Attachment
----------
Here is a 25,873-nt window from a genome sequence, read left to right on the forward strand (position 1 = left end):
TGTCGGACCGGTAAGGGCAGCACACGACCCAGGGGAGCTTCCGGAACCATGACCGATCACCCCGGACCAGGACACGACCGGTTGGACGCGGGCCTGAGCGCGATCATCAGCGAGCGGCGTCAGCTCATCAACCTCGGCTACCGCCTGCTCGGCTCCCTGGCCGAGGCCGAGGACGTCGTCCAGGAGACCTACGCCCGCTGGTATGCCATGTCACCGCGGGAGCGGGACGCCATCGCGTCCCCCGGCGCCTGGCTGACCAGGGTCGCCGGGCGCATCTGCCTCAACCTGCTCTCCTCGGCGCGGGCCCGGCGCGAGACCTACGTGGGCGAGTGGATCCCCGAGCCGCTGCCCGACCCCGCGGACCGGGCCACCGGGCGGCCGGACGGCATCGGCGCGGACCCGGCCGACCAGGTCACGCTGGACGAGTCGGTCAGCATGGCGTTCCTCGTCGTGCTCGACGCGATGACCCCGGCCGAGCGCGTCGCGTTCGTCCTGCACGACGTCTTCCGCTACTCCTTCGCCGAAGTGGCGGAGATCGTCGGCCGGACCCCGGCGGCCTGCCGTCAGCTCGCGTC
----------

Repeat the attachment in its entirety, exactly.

Here is a 25,873-nt window from a genome sequence, read left to right on the forward strand (position 1 = left end):
TGTCGGACCGGTAAGGGCAGCACACGACCCAGGGGAGCTTCCGGAACCATGACCGATCACCCCGGACCAGGACACGACCGGTTGGACGCGGGCCTGAGCGCGATCATCAGCGAGCGGCGTCAGCTCATCAACCTCGGCTACCGCCTGCTCGGCTCCCTGGCCGAGGCCGAGGACGTCGTCCAGGAGACCTACGCCCGCTGGTATGCCATGTCACCGCGGGAGCGGGACGCCATCGCGTCCCCCGGCGCCTGGCTGACCAGGGTCGCCGGGCGCATCTGCCTCAACCTGCTCTCCTCGGCGCGGGCCCGGCGCGAGACCTACGTGGGCGAGTGGATCCCCGAGCCGCTGCCCGACCCCGCGGACCGGGCCACCGGGCGGCCGGACGGCATCGGCGCGGACCCGGCCGACCAGGTCACGCTGGACGAGTCGGTCAGCATGGCGTTCCTCGTCGTGCTCGACGCGATGACCCCGGCCGAGCGCGTCGCGTTCGTCCTGCACGACGTCTTCCGCTACTCCTTCGCCGAAGTGGCGGAGATCGTCGGCCGGACCCCGGCGGCCTGCCGTCAGCTCGCGTC